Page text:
A newly released study in The Journal of Nutrition concluded that dietary acculturation may play a stronger role in some heritage groups compared with others and that adherence to cultural dietary patterns may be impacted by the number of years lived in the United States.
The term “Hispanic/Latino” encompasses more than 20 nationalities with substantial social, cultural, behavioral, geographic, and genetic heterogeneity. Although diet is strongly linked to health, the prevalence of certain diseases varies across US Hispanics/Latinos. For instance, Hispanics/Latinos of Mexican and Puerto Rican heritage have the highest diabetes prevalence whereas those of South American heritage have the lowest. Identifying effective strategies against diet-related chronic diseases that are tailored to different groups in this diverse US population is therefore warranted. However, no study has taken a data-driven approach using foods specific to the population under study to empirically derive dietary patterns. This study, led by Sandra Albrecht (Columbia University) and Luis Maldonado (UNC-Chapel Hill), fills an important gap by comparing heritage-specific diets across 6 large Hispanic/Latino heritage groups and by examining differences in dietary pattern scores by years living in the United States in each heritage group.
This study used data from the Hispanic Community Health Study/Study of Latinos, the largest population-based cohort of Hispanics/Latinos of diverse origin 18-74 years of age. Dietary patterns were derived from two 24-hour dietary recalls, which resulted in 5 overarching dietary patterns – Burgers, Fries, & Soft Drinks; White Rice, Beans, & Red Meats; Fish; Egg & Cheese; and Alcohol. Heritage-specific dietary patterns were compared to the Alternative Healthy Eating Index-2010 to assess healthfulness.
Exceptional Science & Inspiring Speakers
Get access to over 60 hours of the best science and latest clinical information at your convenience.
The researchers found that for all heritage groups, Burgers, Fries, & Soft Drinks dietary patterns were associated with worse healthfulness, whereas all Fish Dietary patterns, except those for Dominican heritage, were associated with greater healthfulness. Moreover, the White Rice, Beans, & Red Meats dietary pattern was less healthy in Cuban and Central American groups but healthier in Mexican-origin individuals. Fewer years living in the United States was associated with higher scores for White Rice, Beans, & Red Meats dietary patterns in Cuban and Mexican heritage groups and lower scores on Burgers, Fries, & Soft Drinks dietary patterns in Cuban, Mexican, and Puerto Rican groups. In general, greater years living in the United States was associated with less healthy dietary patterns across several heritage groups, which has concerning health implications.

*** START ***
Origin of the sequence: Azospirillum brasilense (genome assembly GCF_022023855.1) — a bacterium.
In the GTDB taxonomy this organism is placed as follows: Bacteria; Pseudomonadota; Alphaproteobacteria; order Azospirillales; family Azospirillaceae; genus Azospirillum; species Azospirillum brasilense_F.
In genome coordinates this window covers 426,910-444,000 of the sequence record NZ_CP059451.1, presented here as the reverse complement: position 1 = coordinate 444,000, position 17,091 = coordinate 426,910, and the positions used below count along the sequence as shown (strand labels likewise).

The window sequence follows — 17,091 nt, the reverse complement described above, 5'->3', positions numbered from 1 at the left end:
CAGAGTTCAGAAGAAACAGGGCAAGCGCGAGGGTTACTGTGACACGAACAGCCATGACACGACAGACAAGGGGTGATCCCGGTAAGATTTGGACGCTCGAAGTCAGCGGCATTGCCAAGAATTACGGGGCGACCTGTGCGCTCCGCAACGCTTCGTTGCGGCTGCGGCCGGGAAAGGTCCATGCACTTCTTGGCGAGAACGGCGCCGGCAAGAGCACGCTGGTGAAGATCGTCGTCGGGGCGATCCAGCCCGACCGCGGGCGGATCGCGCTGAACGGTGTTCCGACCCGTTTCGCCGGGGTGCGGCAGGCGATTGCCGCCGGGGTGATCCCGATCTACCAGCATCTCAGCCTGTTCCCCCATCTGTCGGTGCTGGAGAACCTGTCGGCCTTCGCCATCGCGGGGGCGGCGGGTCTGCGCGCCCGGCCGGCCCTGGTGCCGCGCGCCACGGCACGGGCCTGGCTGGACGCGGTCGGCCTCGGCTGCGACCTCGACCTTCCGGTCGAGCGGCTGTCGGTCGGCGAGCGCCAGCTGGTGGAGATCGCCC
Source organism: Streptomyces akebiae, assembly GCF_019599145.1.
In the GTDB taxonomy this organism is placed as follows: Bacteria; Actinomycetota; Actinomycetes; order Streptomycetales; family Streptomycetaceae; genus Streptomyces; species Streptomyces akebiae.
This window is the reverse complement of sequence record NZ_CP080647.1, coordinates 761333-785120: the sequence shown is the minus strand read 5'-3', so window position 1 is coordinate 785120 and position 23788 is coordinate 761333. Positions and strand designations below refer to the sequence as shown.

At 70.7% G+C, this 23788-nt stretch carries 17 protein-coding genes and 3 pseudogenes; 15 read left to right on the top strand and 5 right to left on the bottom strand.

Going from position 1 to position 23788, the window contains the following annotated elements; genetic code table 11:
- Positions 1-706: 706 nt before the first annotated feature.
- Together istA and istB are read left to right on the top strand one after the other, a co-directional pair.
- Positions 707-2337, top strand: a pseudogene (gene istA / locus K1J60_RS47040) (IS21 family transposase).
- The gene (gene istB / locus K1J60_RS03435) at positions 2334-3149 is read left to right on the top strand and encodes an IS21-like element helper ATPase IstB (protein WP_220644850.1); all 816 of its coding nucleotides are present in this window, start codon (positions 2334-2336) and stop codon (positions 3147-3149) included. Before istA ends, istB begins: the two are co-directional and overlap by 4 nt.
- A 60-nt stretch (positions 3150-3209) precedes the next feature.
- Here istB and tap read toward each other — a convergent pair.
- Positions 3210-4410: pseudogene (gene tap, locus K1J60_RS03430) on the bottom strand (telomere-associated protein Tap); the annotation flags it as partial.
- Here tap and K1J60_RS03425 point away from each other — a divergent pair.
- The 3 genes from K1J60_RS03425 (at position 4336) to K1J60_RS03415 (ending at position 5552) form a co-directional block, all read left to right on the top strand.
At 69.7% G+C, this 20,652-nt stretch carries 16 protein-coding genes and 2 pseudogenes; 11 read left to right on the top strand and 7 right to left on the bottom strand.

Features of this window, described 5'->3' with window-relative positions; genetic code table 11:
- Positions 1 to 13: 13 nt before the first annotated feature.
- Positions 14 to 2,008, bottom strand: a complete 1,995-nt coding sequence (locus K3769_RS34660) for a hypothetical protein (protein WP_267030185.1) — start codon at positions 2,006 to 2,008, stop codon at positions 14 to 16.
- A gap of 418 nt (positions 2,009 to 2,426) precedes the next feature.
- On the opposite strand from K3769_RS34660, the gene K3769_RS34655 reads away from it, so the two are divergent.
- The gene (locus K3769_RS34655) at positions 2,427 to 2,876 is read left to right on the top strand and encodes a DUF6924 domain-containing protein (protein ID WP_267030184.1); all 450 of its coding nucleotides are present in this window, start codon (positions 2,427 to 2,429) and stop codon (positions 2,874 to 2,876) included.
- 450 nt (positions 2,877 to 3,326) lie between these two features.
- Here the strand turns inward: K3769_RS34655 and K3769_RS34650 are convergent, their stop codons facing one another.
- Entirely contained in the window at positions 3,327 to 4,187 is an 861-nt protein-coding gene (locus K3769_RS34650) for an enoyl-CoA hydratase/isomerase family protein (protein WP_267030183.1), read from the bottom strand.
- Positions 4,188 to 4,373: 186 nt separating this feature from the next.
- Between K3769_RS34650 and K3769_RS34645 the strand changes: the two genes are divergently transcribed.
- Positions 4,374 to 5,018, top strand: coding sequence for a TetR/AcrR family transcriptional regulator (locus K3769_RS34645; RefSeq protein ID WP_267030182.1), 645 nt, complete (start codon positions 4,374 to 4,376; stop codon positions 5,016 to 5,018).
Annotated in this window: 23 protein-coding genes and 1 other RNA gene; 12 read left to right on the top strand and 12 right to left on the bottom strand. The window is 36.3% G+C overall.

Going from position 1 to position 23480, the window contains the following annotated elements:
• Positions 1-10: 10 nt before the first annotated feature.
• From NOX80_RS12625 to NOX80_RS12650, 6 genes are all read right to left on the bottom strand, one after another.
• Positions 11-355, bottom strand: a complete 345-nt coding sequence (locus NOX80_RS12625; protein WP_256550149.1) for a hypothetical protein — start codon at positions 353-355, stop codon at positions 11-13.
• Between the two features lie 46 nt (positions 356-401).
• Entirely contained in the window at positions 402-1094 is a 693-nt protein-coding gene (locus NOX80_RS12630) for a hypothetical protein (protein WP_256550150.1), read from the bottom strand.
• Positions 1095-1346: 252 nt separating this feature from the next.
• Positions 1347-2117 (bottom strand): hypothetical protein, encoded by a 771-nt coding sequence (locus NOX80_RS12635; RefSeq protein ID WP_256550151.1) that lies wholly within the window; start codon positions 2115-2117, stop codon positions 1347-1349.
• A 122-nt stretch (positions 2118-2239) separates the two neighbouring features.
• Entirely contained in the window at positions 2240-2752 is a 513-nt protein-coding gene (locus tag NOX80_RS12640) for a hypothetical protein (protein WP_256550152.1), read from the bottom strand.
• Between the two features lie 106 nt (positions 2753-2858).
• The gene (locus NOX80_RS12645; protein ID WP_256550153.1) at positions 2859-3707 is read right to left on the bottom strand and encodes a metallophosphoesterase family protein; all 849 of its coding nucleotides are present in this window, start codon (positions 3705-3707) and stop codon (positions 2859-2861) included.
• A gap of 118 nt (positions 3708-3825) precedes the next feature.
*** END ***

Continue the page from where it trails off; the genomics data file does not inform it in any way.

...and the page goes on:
Dietary acculturation is a complex and dynamic process by which immigrants adopt the cultural practices of the host country and shed the cultural dietary choices and behaviors practiced in the country of origin. Over time, dietary acculturation may lead to unhealthier diets, which may increase diet-related chronic disease risk. However, it is important to recognize that dietary acculturation processes can differ across heritage groups. In a companion editorial, Katherine Tucker (University of Massachusetts) commends the research team for demonstrating the importance of using a data-driven approach to examine dietary patterns. Understanding actual dietary behaviors of population subgroups help clarify the diversity of both dietary behavior and health risk among differing Hispanic/Latino heritage groups.
Maldonado LE, Adair LS, Sotres-Alvarez D, Mattei J, Mossavar-Rahmani Y, Perreira KM, Daviglus ML, Van Horn LV, Gallo LC, Isasi CR, Albrecht SS. Dietary patterns and years living in the United States by Hispanic/Latino Heritage in the Hispanic Community Health Study/Study of Latinos (HCHS/SOL). J Nutr., Volume 151, Issue 9, September 2021, Pages 2749–2759, https://doi.org/10.1093/jn/nxab165.
Tucker KL. Dietary Patterns in Latinx Groups. J Nutr., Volume 151, Issue 9, September 2021, Pages 2505–2506, https://doi.org/10.1093/jn/nxab225.
Images via canva.com.